squeaky.stow

Basic Member
  • Content Count

    57
  • Joined

  • Last visited

Community Reputation

33 Excellent

About squeaky.stow

  • Rank
    Advanced Member
  • Birthday 06/24/1959

Profile Information

  • Gender
    Male
  • Location
    Barrie ON, Canada CNV8
  • Reg #
    CGKRP
  • Model
    M20K 252TSE

Recent Profile Visitors

745 profile views
  1. Try this: http://www.csobeech.com/GeeBee.html
  2. Peter, Condolences from another freezing Canadian who has been in the same situation. I did lots of research and came to the following conclusions: Almost everyone seems to think Concorde will last longer than Gill but neither will last like a car or boat battery. I went with Concorde. There is fairly good scientific evidence that a desulphating battery minder will keep your battery in good shape longer, but very little evidence that a worn out battery can be restored with this method. Most of the restoration claims are just that - claims. Concorde insists that you should buy their very expensive minder because the much cheaper Canadian Tire versions (Wal Mart for you Americans) could damage their expensive batteries. I am skeptical about how accurate that claim is, but I didn’t want to take a chance so I bought a Battery Minder from Aircraft Spruce made specifically for my Concorde battery. I added a plug-in kit routed through the TKS service door and I plug it in after every flight. It shows the battery charge condition and I can always start on the first turn of the prop. Probably spent too much to be a true Mooney CB, but it gives me peace of mind. If you ever drop in to CNV8 for a $100 burger, send me a PM and we can share complaints about buying everything we need in US dollars! Mark
  3. The airplanes I have flown for a living have high levels of automation and system redundancy, so I feel quite comfortable flying in pretty lousy conditions. The airplane I fly for fun has much less of both of those things and I am a lot more picky about when and where I fly. I don’t think that’s because I am any smarter or better at risk assessment than someone who has only flown light singles, just more spoiled! Many years ago, just before my first PP night cross-country, my instructor gave me the following tips in the event of an engine failure. 1) Turn into wind 2) Slow to minimum-sink speed. 3) When you get near the ground, turn on your landing light. 4) If you don’t like what you see, turn it off again.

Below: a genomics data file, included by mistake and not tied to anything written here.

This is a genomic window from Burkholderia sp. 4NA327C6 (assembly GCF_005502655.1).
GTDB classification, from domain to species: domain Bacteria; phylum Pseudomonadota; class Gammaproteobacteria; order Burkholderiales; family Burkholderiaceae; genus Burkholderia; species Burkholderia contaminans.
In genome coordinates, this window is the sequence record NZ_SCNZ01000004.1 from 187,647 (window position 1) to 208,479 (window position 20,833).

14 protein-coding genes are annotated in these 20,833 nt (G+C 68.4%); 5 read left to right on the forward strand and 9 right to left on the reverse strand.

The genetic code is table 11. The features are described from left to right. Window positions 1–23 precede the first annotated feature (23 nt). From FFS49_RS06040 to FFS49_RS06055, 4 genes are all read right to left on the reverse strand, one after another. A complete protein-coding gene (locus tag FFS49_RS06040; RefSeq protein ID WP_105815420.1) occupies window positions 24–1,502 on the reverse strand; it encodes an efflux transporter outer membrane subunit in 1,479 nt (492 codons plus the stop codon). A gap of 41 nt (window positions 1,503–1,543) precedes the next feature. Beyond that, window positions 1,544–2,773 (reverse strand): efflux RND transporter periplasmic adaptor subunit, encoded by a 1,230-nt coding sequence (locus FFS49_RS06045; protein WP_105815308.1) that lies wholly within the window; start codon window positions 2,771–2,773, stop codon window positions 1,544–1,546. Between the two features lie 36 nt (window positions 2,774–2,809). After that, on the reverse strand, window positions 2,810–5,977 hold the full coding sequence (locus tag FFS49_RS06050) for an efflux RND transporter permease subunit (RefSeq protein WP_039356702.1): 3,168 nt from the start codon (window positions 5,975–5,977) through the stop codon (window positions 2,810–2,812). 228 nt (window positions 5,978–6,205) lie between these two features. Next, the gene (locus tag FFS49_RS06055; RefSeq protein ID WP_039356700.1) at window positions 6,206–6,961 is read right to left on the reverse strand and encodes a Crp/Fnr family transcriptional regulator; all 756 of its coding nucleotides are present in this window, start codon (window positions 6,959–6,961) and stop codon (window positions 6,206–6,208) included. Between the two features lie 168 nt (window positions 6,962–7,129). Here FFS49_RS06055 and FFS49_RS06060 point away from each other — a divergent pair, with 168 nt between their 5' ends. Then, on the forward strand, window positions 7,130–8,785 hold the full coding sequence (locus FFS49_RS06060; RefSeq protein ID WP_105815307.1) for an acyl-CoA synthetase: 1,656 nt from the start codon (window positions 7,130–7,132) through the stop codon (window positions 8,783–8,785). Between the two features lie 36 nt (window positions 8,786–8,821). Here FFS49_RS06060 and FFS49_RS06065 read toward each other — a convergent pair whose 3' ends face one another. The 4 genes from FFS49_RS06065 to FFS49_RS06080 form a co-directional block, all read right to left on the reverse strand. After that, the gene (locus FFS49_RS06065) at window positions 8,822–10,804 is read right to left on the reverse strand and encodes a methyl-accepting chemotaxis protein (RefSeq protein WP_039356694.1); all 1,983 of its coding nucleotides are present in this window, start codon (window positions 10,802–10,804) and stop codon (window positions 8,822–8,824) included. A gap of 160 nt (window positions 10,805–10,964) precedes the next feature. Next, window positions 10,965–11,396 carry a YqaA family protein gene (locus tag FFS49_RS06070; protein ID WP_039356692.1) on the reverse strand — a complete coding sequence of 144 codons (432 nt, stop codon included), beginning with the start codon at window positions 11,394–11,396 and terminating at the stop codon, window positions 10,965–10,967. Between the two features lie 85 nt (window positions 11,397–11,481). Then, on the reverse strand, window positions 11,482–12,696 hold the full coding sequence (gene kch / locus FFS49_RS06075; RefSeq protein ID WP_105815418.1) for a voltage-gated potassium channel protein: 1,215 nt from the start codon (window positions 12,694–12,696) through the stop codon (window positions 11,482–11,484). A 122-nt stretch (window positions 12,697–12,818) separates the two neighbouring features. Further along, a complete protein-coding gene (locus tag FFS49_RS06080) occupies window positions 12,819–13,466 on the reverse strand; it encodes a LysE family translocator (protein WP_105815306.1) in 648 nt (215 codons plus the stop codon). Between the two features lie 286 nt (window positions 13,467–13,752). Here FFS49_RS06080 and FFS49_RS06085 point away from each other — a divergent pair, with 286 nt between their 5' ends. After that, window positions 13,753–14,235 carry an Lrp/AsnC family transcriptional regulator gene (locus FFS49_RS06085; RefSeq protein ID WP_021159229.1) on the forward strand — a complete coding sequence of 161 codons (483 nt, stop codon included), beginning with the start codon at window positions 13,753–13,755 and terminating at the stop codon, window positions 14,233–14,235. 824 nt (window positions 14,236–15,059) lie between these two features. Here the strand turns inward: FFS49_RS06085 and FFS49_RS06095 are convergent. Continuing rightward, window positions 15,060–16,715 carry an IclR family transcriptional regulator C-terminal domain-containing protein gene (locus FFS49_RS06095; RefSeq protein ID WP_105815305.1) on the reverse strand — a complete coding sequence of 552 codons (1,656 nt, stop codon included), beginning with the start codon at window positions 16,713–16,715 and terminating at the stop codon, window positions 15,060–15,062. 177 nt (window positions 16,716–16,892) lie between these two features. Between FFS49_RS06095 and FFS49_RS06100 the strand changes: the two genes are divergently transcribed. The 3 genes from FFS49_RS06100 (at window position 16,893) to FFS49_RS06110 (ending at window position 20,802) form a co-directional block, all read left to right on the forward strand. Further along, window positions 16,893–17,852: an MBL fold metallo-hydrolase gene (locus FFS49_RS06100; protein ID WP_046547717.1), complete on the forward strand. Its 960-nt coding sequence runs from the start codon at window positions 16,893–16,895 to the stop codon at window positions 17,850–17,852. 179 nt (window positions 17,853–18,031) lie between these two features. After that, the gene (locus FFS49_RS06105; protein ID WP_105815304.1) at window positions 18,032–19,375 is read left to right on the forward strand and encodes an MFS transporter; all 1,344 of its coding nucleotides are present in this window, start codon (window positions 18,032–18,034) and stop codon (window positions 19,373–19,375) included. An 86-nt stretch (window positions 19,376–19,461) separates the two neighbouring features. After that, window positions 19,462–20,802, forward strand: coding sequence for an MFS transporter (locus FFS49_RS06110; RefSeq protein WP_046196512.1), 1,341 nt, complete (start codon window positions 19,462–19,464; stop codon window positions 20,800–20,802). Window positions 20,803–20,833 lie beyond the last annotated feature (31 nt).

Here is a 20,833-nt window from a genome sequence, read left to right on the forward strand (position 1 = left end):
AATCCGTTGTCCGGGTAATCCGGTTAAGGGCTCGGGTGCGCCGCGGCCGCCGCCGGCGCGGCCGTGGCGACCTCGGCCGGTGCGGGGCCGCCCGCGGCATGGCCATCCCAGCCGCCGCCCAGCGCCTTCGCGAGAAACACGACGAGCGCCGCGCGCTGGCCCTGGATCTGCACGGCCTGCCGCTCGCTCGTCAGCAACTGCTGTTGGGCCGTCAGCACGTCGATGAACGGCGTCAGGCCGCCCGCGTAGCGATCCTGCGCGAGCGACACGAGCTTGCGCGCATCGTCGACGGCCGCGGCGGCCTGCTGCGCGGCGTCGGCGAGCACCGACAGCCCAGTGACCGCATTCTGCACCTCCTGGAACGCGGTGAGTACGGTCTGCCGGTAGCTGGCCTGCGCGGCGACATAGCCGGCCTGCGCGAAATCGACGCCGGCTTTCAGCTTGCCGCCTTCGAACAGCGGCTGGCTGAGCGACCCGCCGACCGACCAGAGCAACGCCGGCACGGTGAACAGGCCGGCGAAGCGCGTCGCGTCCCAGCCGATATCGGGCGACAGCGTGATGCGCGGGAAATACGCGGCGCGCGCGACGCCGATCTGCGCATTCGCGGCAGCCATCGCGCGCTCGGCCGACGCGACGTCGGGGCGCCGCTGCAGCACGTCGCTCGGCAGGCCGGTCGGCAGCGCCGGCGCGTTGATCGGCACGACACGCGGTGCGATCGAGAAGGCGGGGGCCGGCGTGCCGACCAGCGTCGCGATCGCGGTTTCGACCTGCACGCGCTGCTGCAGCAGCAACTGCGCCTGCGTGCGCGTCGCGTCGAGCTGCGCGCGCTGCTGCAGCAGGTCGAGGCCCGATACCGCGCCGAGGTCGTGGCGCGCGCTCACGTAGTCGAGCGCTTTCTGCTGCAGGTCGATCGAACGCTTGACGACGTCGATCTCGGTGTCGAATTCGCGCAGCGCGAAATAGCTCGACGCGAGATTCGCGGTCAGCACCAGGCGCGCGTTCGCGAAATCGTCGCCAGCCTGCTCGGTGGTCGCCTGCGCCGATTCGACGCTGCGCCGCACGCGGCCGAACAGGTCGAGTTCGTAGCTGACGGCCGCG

4. Not sure how much changed between 1986 and 1998 M20Ks but on mine there are several cannon plugs in various locations between the gear handle and the gear motor. I had an intermittent gear problem that was eventually found to be one bad pin in one of these plugs, but it took a lot of gear cycles on jacks while playing around with the wiring and cannon plugs to figure it out. Mine was not exclusively a retraction issue; it would fail during extension as well, and the cannon plug that was bad was in the belly quite close to the gear motor so it was one of the easier ones to access. If you know for sure that it only occurs during retraction that may help to eliminate some of the cannon plugs. Wiring diagram should help to narrow that down. Nothing more frustrating than an intermittent fault! Good luck.
  5. My tank had been empty for over a year when I bought the plan and I had the same issue. The float sticks to the bottom of the tank. It’s not easy to get into the tank to pry it loose but it can be done. I’m afraid I can’t tell you exactly how as my AME did it. I have had no problem since then because I always keep fluid in the tank.
  6. My EDM 830 was moved from the right side of the panel to the left some time well before I owned it with an extension harness made and installed by a now defunct avionics shop in (I believe) Florida. I spent the first year of ownership trying to figure out why my OAT, CHTs and Oil Temp were grossly inaccurate. Eventually discovered that the extension was all made of standard copper avionics wire which is an absolute no-no for thermocouple leads. Replaced it with a custom extension from JPI and all was good. They will build you whatever length you want, with the right thermocouple leads and connectors and the price is quite reasonable. Mark